The two-day labour strike in Coal India Ltd (CIL), called jointly by all the trade unions, including the HMS affiliated to the BJP, has thoroughly exposed the fragility of the demand-supply balance in the thermal power sector. The spectre of power shortages and blackouts loomed large and was averted at the last minute after ministerial intervention, which came at a cost.
The deal with the unions has been to reassure them against any proposed denationalisation of CIL and perhaps to also indefinitely shelve the sale of even a fraction of the CIL equity. These proceeds are critical to meet the fiscal deficit target, which in this case will not be met. “King coal” looms large over the economy. Therefore, it is necessary to evolve a holistic and forward looking policy for it.
Coal is and will remain the principal energy source for the foreseeable future. Coal output increased from 352 million tons (mt) in 2001 to about 613mt in 2013-14. During this period, however, domestic demand increased from 411mt to 744mt necessitating imports of nearly 100mt. CIL, the public sector monolith, saw its output stagnate from 431 to 462mt between 2011 to 2013 while imports were rising. In comparison, China’s coal output increased from 1,001mt in 2001 to nearly 4,000mt in 2013. In keeping with overall economic performance, the gap in Chinese and Indian coal production has widened.
90 per cent of CIL’s output comes from open cast mines, which if not strictly regulated, are an environmental scourge and disrupt communities and livelihoods of tribal people, that are the majority in the coal producing regions. In contrast China’s coal output, more than six times the Indian production, is made up of 80 per cent coal from underground mines, which result in relatively far lower ecological and demographic impact. Despite recourse to open cast mining, CIL has been unable to keep up with domestic demand. This is reflected in over 20,000MW of electricity generation capacity remaining under utilised and coal imports expected to increase to almost 200mt annually over the next ten years. India possesses coal reserves to last it more than a hundred years.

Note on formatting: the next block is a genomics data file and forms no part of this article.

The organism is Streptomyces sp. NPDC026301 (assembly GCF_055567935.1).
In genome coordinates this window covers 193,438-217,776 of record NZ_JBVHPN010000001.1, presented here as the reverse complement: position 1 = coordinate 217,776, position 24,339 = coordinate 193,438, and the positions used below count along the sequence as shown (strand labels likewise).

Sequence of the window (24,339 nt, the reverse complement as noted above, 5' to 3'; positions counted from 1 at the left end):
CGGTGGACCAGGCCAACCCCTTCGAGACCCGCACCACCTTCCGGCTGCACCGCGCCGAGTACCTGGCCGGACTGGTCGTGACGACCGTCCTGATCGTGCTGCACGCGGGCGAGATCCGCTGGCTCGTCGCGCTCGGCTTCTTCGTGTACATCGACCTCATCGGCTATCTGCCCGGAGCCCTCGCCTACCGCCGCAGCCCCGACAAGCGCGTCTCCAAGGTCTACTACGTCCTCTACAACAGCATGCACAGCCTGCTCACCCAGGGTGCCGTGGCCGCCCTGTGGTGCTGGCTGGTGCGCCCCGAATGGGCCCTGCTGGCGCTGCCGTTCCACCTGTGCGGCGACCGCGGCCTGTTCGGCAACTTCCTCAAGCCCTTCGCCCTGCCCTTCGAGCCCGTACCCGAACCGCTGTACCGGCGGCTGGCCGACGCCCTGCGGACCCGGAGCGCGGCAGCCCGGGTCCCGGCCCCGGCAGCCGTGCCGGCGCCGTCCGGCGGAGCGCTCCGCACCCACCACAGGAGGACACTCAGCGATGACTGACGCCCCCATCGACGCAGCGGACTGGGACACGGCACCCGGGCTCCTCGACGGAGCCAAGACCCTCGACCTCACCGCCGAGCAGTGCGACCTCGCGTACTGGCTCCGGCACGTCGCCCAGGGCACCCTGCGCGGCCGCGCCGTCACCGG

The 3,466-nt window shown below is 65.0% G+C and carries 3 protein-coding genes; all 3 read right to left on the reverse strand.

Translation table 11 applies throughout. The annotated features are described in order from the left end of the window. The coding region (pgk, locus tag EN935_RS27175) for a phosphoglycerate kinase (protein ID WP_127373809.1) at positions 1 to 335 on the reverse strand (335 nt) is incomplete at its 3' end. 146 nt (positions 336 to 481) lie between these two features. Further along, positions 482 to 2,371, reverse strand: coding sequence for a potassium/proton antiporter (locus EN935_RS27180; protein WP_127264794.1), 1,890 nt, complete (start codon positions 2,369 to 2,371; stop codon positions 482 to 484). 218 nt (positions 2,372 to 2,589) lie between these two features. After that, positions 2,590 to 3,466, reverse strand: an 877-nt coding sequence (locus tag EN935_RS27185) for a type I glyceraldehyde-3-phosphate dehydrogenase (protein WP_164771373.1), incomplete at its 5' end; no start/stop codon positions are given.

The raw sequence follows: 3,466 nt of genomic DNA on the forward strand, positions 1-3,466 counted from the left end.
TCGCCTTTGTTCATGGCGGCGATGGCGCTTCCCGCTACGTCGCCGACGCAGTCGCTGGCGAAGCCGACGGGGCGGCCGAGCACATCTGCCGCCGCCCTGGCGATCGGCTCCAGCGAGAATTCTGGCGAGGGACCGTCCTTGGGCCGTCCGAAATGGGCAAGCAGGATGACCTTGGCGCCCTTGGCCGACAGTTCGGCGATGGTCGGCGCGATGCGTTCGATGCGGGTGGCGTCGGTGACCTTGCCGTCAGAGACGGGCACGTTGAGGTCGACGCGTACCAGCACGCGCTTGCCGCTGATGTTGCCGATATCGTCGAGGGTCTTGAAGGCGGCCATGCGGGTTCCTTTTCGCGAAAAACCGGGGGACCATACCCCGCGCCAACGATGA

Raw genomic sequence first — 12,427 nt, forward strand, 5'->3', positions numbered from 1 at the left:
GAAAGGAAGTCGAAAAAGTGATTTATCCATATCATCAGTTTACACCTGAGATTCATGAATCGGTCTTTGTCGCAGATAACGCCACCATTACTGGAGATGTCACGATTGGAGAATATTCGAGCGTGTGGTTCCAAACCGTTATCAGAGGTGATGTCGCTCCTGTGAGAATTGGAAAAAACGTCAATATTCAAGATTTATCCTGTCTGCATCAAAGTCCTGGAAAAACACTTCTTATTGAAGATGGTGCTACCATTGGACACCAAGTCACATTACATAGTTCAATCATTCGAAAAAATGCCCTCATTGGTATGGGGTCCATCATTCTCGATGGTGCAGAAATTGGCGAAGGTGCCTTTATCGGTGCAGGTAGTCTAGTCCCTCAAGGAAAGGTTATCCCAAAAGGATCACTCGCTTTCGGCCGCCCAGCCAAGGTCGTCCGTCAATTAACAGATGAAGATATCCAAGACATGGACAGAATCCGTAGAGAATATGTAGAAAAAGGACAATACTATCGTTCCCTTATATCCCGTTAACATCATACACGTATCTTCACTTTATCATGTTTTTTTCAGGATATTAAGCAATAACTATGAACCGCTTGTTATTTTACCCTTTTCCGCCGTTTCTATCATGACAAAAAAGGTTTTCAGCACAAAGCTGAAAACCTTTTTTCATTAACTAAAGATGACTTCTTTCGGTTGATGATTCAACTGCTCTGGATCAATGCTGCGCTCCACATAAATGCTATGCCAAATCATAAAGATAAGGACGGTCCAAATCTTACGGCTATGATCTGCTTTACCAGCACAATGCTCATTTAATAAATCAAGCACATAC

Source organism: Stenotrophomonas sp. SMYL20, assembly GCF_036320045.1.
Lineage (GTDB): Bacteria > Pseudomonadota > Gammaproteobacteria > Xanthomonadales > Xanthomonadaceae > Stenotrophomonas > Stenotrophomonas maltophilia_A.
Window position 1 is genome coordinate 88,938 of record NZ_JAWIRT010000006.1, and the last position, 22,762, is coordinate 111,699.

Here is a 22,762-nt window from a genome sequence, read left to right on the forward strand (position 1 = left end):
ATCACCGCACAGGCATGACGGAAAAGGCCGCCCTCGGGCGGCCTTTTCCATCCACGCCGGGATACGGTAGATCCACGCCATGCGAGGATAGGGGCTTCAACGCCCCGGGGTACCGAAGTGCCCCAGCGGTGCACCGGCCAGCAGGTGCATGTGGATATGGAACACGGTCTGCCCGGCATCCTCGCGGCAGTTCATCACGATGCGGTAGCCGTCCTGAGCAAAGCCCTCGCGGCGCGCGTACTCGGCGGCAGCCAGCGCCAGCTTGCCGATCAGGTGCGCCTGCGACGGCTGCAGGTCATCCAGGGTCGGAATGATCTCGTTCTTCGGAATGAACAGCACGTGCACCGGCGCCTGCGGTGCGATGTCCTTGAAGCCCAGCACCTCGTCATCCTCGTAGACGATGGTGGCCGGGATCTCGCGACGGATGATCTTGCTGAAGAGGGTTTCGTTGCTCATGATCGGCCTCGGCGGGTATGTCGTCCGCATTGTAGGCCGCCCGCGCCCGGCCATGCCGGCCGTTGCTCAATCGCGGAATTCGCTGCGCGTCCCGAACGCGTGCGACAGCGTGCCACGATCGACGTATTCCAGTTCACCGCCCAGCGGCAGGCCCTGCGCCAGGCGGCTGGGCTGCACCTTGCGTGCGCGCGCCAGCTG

These estimates are bound to rise, as India remains one of the less explored geologies. But these reserves represent a wasting resource because growing global pressure against carbon emissions and domestic opposition to environmental damage and population displacement will not allow us to exploit these reserves over the long run.
These objectives would be best achieved by attracting large-scale private investment by specialised mining companies that can undertake geological exploration, mining operations and transportation using latest technologies and at globally competitive costs. At the same time, it is important to ensure that profit maximising private sector mining companies are effectively restrained from practices that will damage the environment and trample over the rights of indigenous people. A robust regulatory mechanism, effectively implemented, can ensure that these two ostensibly conflicting objectives of attracting large-scale private investment and minimising environmental degradation and human costs can both be achieved.
Admittedly, there was urgency in addressing the vexed situation in which the industry was landed after the August 2014 Supreme Court rulings. However, seven months is surely sufficient time for designing a robust and comprehensive policy response. However, to do so, required a change in the policy mindset from merely reacting to Supreme Court judgements to taking the longer term and more holistic view of national goals and ground realities. I am afraid that with the twice promulgated Coal Mines Special Provision (Second) Ordinance (first was passed in October and the second on 29th December) an opportunity to come up with an innovative policy framework been lost.
The ordinance does nothing to attract private investment and technology by specialised mining companies that produce coal for commercial sales as opposed to producing it for self-consumption. It only legalises coal mining by private sector actual users, which was hitherto done under an executive order that the Court found illegal. It does not address the five goals enunciated above. In fact it further reinforces CIL’s dominant position by requiring that “actual users” who mine coal, surrender their excess production to CIL – not to other users! Thus the impact of another strike in future will be even greater. The ordinance does not even mention the need for environment and human rights protection and enhancing productivity with the use of frontline technology. There is no mention of putting in place a regulatory framework.
I am afraid the coal ordinance may not address the prevailing domestic coal scarcity, rising imports, use of backward and inappropriate technologies, poorly paid mining workers, environment degradation, uncertainty about private sector investment and about adequacy of coal supplies. In this context, the announcement of the NITI Aayog is most welcome. It will hopefully be charged with the responsibility for coming up with a fresh vision and policy framework for various sectors, especially those critical to the economy. In doing so, it will take the government out of the bureaucratic straight jacket in which it has clearly landed itself at present.